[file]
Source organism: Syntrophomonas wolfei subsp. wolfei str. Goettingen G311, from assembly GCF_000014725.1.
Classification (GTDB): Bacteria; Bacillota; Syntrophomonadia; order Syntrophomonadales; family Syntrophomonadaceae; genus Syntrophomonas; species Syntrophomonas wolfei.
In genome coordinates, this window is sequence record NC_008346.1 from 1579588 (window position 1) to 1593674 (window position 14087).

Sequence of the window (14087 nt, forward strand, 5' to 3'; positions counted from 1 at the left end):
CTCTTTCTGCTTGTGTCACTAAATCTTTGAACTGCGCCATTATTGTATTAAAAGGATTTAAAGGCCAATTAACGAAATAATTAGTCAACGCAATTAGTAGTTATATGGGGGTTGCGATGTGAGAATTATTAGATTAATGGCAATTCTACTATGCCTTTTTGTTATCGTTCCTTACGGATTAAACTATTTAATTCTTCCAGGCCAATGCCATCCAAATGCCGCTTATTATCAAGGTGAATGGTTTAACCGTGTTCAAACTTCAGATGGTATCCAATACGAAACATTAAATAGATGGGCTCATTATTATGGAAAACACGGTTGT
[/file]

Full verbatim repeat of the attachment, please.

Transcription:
Source organism: Syntrophomonas wolfei subsp. wolfei str. Goettingen G311, from assembly GCF_000014725.1.
Classification (GTDB): Bacteria; Bacillota; Syntrophomonadia; order Syntrophomonadales; family Syntrophomonadaceae; genus Syntrophomonas; species Syntrophomonas wolfei.
In genome coordinates, this window is sequence record NC_008346.1 from 1579588 (window position 1) to 1593674 (window position 14087).

Sequence of the window (14087 nt, forward strand, 5' to 3'; positions counted from 1 at the left end):
CTCTTTCTGCTTGTGTCACTAAATCTTTGAACTGCGCCATTATTGTATTAAAAGGATTTAAAGGCCAATTAACGAAATAATTAGTCAACGCAATTAGTAGTTATATGGGGGTTGCGATGTGAGAATTATTAGATTAATGGCAATTCTACTATGCCTTTTTGTTATCGTTCCTTACGGATTAAACTATTTAATTCTTCCAGGCCAATGCCATCCAAATGCCGCTTATTATCAAGGTGAATGGTTTAACCGTGTTCAAACTTCAGATGGTATCCAATACGAAACATTAAATAGATGGGCTCATTATTATGGAAAACACGGTTGT